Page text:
A sodden tree branch whaps me across the face when the fraulein ahead of me lets go of it as she steps onto the dock. I look up and catch the eye of my former roommate, Rosie. It’s summer break, and I thought it’d be fun to come home with her to Germany for a few weeks, but I’ve forgotten about the fun I’m supposed to be having. As it turns out, I’m a lousy traveler. The food, which was tasty and exotic when I sampled her German recipes at home, has turned into my worst nightmare. The Wiener Schnitzel we had for lunch yesterday gave me an awful case…well, never mind. The castles and the ancient churches we’ve seen have thrilled me, but the language barrier and the food-borne illnesses have made me irritable. Plus, I’m so homesick that I stood outside the American Embassy this morning and cried while I watched the flag being raised. Pathetic.
And now, here I am at the beautiful Rhine River. I should be ecstatic, but I’m not. It could be because Rosie’s Mom decided that an ordinary tourist cruise would be boring, so instead, she booked us on a disco river cruise. Yes, disco.
Rosie and I finally make it onto the boat just in time for the loud party to shift into high gear. It’s so packed that I imagine a headline on the news tomorrow “One Thousand Tourists Drown as Crowded Disco Boat Sinks in the Rhine.” An overweight man stumbles backward onto my foot; he’s already drunk.
Rosie and I fight our way to one of the tiny tables placed along the sides of the stuffy room. We sip our cokes while we watch the disco ball spin silvery slivers of light across the floor, the ceiling, and the gyrating dancers. I stare out the window at the famous Rhine. No one else is looking at the river. It’s black gleaming water slides past the pulsating party boat like a silent boa. My head hurts.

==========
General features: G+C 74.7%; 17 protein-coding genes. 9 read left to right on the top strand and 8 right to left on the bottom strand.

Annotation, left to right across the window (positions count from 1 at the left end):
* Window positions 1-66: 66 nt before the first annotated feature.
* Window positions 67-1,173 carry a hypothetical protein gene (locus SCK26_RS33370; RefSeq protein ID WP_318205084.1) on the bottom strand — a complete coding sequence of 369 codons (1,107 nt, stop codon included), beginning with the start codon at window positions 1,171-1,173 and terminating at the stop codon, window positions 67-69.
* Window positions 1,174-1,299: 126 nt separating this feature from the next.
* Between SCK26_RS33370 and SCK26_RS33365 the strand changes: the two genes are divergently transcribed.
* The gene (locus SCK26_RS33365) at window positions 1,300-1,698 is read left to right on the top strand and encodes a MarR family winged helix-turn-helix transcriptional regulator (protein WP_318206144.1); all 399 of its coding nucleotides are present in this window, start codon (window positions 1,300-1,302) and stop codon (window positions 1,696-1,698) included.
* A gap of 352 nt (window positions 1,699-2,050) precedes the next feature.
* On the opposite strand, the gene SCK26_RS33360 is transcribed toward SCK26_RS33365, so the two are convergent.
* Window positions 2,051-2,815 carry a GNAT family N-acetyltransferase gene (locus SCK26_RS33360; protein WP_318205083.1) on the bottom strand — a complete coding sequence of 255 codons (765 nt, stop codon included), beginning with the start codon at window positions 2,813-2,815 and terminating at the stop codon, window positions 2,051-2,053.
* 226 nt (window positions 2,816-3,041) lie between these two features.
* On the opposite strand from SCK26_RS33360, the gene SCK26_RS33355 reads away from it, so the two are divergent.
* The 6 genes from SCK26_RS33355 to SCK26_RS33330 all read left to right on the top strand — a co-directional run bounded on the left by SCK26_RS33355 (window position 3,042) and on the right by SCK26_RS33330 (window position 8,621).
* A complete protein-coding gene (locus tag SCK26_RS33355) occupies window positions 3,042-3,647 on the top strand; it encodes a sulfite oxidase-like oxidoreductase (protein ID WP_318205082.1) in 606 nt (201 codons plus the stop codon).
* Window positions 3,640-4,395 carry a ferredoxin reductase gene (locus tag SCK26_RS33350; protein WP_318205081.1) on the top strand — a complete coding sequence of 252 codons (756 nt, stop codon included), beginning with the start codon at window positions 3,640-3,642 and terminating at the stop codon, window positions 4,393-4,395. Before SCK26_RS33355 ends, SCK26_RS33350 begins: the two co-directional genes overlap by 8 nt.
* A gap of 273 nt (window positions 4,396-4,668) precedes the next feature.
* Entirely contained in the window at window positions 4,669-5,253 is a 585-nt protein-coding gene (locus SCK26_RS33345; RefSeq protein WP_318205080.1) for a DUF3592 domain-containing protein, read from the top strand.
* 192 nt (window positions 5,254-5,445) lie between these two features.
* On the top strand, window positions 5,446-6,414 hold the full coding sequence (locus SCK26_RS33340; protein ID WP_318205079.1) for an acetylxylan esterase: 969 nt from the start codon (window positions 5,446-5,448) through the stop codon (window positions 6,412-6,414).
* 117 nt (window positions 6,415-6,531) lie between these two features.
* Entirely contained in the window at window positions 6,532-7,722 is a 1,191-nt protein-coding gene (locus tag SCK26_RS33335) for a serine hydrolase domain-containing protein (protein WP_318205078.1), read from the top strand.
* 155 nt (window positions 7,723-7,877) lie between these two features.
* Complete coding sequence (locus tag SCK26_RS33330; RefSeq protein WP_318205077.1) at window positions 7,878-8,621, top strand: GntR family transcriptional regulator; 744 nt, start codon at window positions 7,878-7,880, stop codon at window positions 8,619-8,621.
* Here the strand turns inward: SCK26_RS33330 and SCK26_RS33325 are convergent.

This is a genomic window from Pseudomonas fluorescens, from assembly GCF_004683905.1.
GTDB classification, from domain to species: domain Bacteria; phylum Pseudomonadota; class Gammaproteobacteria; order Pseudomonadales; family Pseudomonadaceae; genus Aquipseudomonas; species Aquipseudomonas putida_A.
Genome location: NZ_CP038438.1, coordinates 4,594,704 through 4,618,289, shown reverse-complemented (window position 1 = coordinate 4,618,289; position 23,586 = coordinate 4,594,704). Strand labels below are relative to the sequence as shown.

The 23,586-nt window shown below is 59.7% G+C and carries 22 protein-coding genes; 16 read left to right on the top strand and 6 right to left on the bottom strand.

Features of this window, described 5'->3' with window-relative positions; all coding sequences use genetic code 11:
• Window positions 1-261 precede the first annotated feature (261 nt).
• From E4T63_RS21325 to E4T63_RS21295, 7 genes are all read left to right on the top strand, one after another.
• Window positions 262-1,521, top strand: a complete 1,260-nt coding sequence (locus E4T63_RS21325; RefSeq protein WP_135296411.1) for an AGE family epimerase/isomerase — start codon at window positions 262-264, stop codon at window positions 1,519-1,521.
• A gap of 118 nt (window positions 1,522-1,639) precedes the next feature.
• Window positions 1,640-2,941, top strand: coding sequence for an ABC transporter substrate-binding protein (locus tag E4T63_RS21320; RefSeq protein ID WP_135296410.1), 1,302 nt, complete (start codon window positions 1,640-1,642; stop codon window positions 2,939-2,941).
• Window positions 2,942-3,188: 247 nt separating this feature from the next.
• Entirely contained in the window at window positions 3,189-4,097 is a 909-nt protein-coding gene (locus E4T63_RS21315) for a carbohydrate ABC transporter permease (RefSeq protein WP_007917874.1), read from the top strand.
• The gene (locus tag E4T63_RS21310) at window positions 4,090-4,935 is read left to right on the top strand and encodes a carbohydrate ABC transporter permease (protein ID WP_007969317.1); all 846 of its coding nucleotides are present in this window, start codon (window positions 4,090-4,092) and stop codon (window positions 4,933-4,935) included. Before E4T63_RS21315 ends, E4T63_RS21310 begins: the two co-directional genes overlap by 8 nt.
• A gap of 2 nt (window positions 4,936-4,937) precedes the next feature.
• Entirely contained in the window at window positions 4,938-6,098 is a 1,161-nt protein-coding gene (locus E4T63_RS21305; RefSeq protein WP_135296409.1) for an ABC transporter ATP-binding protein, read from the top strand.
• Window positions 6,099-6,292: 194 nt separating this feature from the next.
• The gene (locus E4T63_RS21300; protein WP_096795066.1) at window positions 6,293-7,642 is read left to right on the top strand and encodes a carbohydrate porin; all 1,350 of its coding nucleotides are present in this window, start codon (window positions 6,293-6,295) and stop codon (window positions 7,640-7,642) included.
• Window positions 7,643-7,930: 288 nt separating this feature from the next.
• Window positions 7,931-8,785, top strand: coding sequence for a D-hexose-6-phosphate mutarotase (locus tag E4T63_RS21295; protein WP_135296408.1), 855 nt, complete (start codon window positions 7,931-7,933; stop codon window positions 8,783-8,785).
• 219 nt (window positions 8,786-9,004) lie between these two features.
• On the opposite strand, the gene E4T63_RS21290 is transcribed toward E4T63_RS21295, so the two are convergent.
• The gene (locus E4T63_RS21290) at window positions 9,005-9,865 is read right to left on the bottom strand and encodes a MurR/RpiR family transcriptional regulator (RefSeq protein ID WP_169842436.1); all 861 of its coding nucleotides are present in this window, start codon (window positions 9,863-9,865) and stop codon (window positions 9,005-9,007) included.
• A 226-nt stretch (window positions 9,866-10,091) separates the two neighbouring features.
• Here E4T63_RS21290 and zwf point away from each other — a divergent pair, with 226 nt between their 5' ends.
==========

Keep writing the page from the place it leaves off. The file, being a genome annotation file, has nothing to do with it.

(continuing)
“I’m going topside,” I shout to Rosie. She arches her brows in question, but I shake my head. I need a moment alone to sulk.
The fresh air shocks my lungs back to life as I stumble my way across the top of the rolling boat to seats lining the rails. An American Marine greets me with a grin.
“Need some air?” he laughs.
“Yeah. Wow! I never realized how much Europeans smoke.”
“I’m Robert from Oklahoma,” he says as he puts out his hand to me.
“Abby from Ohio.”
“Hi, Abby-from-Ohio. Buckeye, huh?”
“Yep. Okie, huh?” We laugh at our feeble small talk.
A grand cathedral lit with white and red lights comes into view. Its stained glass windows glitter in the spotlights like colorful shards of Christmas candy.
“I love old churches,” I say quietly.
“They’re awesome, aren’t they?”
“So sturdy and steadfast. They remind me of the theologians and hymn writers of old.”
“Did he write hymns?” I ask in surprise.
“Uh-huh, many famous ones.”
I nod at this information. Robert looks at me curiously.
“You a Christian?” he asks.
“Me, too.” He smiles at me.
I feel a kinship with this brother in the Lord. We exchange salvation stories and talk fondly of our home churches. The cruise boat glides on, the distant noise of the party below drifting in and out of our hearing as we share our faith. Finding a Christian on this party boat is like a gift the Lord has given to my lonely homesick heart.
Another beautiful cathedral, its steeple shining in the night, appears on the shore. Suddenly Robert jumps up, and as we pass the gothic structure on the banks of the Rhine, he begins to sing, “A mighty fortress is our God…”* He looks down at my astonished face, eagerly gesturing for me to join him.
I laugh as I stand to face the ancient church, and we boldly sing the two verses we can remember. We sing hymn after hymn, our voices echoing across the water, until the boat finds the dock again.
I take Roberts’s hand in a warm clasp. “I’m glad God brought you here tonight. He knew my troubled spirit needed this fellowship.”
“Same here, Abby. Best disco cruise I’ve ever taken.”
“Keep in touch, OK?”
“OK” he replies with a grin.
Rosie and I find each other on shore.
“Who’s the smile for?” she asks.
“God” I laugh.
*A Mighty Fortress Is Our God words by Martin Luther 1527, music by Martin Luther 1529.
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